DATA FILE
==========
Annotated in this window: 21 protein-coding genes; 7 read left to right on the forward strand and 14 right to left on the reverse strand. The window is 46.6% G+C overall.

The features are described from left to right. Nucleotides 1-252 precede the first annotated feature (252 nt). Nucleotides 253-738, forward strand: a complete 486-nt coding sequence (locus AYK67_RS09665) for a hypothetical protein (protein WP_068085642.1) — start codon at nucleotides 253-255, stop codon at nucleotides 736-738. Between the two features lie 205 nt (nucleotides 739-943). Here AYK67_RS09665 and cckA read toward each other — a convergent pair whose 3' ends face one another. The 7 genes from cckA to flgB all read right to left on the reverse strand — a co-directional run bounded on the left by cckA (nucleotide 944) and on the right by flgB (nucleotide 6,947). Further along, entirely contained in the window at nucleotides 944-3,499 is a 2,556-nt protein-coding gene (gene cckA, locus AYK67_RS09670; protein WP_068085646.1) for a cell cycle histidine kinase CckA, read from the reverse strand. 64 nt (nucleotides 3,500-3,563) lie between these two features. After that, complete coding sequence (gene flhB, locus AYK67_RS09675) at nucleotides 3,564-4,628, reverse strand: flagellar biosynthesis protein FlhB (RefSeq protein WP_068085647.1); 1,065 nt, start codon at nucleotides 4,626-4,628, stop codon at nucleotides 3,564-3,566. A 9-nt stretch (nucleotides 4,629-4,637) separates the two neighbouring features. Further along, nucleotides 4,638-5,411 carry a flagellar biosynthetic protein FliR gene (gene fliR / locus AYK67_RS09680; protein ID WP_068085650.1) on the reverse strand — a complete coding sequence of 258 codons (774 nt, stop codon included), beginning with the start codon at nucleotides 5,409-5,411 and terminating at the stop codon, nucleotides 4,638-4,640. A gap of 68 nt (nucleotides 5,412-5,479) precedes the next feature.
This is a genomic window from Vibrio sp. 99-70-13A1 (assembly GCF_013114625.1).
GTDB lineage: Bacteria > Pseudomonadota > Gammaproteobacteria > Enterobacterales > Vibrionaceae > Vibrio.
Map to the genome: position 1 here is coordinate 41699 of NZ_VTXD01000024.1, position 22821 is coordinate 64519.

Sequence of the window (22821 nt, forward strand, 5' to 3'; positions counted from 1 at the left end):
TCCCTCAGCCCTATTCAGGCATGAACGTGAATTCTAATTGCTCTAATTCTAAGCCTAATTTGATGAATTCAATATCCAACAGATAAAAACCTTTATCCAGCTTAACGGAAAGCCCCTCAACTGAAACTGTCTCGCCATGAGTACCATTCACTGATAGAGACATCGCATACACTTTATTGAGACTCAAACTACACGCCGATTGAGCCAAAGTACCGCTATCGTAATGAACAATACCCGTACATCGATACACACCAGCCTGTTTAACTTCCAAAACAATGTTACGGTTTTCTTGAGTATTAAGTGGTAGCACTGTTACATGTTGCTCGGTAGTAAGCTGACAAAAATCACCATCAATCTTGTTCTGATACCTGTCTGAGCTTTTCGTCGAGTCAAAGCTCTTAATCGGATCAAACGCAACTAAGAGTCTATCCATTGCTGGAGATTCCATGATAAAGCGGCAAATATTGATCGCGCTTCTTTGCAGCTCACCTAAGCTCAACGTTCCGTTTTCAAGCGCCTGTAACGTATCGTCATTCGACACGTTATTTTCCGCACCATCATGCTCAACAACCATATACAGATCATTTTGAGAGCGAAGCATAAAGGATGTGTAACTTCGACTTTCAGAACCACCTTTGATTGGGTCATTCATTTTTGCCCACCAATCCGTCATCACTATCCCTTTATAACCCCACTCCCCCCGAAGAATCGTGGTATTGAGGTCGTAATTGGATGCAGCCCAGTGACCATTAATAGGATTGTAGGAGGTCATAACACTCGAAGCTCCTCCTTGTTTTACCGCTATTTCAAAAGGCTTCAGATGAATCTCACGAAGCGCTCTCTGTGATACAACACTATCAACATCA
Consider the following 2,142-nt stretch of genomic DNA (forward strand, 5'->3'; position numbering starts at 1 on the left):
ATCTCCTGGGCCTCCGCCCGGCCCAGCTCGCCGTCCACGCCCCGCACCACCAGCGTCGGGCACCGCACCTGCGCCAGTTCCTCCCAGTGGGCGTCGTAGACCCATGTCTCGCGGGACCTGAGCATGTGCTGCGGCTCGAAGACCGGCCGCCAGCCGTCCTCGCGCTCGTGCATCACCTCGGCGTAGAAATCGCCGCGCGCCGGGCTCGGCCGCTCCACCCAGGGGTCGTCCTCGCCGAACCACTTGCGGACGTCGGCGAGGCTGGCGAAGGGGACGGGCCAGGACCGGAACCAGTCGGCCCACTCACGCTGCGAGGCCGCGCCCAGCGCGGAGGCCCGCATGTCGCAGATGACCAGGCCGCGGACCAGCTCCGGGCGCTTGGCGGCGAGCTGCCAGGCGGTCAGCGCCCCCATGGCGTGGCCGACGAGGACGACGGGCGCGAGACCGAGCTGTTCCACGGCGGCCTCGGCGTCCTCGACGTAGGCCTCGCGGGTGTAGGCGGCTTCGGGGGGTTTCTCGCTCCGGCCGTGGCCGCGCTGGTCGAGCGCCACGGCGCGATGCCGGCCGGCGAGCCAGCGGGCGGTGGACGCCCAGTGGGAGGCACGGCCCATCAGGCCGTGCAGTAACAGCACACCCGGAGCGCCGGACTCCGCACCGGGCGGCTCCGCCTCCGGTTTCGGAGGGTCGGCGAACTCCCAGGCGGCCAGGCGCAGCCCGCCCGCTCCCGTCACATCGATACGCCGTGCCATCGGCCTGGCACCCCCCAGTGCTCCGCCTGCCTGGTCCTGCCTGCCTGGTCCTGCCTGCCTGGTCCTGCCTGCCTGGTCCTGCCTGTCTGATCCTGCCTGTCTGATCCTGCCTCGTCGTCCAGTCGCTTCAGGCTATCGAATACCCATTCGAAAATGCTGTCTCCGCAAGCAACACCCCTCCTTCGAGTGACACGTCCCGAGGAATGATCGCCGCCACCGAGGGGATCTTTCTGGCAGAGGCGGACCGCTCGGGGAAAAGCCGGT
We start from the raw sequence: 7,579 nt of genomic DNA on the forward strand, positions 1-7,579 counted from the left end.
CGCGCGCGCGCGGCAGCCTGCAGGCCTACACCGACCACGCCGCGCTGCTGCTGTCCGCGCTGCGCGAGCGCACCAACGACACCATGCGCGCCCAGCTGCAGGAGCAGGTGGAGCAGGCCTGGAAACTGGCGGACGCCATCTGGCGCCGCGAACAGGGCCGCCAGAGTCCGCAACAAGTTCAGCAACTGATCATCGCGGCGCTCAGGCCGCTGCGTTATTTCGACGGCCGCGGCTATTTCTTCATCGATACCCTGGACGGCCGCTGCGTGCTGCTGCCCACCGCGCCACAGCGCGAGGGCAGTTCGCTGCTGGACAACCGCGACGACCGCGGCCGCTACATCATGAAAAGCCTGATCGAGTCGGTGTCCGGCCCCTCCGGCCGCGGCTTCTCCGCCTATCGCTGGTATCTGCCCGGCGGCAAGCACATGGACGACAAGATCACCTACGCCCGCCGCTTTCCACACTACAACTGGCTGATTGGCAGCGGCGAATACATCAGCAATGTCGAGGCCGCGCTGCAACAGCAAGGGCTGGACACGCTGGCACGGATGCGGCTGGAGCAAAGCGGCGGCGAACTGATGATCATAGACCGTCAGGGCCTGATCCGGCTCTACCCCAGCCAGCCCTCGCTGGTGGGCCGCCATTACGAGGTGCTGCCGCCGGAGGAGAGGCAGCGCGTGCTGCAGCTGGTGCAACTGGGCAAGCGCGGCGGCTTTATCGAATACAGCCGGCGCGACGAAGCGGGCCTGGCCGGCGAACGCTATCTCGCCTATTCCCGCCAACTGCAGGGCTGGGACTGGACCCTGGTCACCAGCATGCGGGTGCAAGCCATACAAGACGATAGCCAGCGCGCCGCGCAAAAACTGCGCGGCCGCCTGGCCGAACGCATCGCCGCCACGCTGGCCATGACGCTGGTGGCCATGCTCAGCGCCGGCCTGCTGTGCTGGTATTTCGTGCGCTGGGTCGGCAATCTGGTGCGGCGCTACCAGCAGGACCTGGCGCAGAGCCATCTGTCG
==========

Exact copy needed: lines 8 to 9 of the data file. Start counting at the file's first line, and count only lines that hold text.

Consider the following 2,142-nt stretch of genomic DNA (forward strand, 5'->3'; position numbering starts at 1 on the left):
ATCTCCTGGGCCTCCGCCCGGCCCAGCTCGCCGTCCACGCCCCGCACCACCAGCGTCGGGCACCGCACCTGCGCCAGTTCCTCCCAGTGGGCGTCGTAGACCCATGTCTCGCGGGACCTGAGCATGTGCTGCGGCTCGAAGACCGGCCGCCAGCCGTCCTCGCGCTCGTGCATCACCTCGGCGTAGAAATCGCCGCGCGCCGGGCTCGGCCGCTCCACCCAGGGGTCGTCCTCGCCGAACCACTTGCGGACGTCGGCGAGGCTGGCGAAGGGGACGGGCCAGGACCGGAACCAGTCGGCCCACTCACGCTGCGAGGCCGCGCCCAGCGCGGAGGCCCGCATGTCGCAGATGACCAGGCCGCGGACCAGCTCCGGGCGCTTGGCGGCGAGCTGCCAGGCGGTCAGCGCCCCCATGGCGTGGCCGACGAGGACGACGGGCGCGAGACCGAGCTGTTCCACGGCGGCCTCGGCGTCCTCGACGTAGGCCTCGCGGGTGTAGGCGGCTTCGGGGGGTTTCTCGCTCCGGCCGTGGCCGCGCTGGTCGAGCGCCACGGCGCGATGCCGGCCGGCGAGCCAGCGGGCGGTGGACGCCCAGTGGGAGGCACGGCCCATCAGGCCGTGCAGTAACAGCACACCCGGAGCGCCGGACTCCGCACCGGGCGGCTCCGCCTCCGGTTTCGGAGGGTCGGCGAACTCCCAGGCGGCCAGGCGCAGCCCGCCCGCTCCCGTCACATCGATACGCCGTGCCATCGGCCTGGCACCCCCCAGTGCTCCGCCTGCCTGGTCCTGCCTGCCTGGTCCTGCCTGCCTGGTCCTGCCTGCCTGGTCCTGCCTGTCTGATCCTGCCTGTCTGATCCTGCCTCGTCGTCCAGTCGCTTCAGGCTATCGAATACCCATTCGAAAATGCTGTCTCCGCAAGCAACACCCCTCCTTCGAGTGACACGTCCCGAGGAATGATCGCCGCCACCGAGGGGATCTTTCTGGCAGAGGCGGACCGCTCGGGGAAAAGCCGGT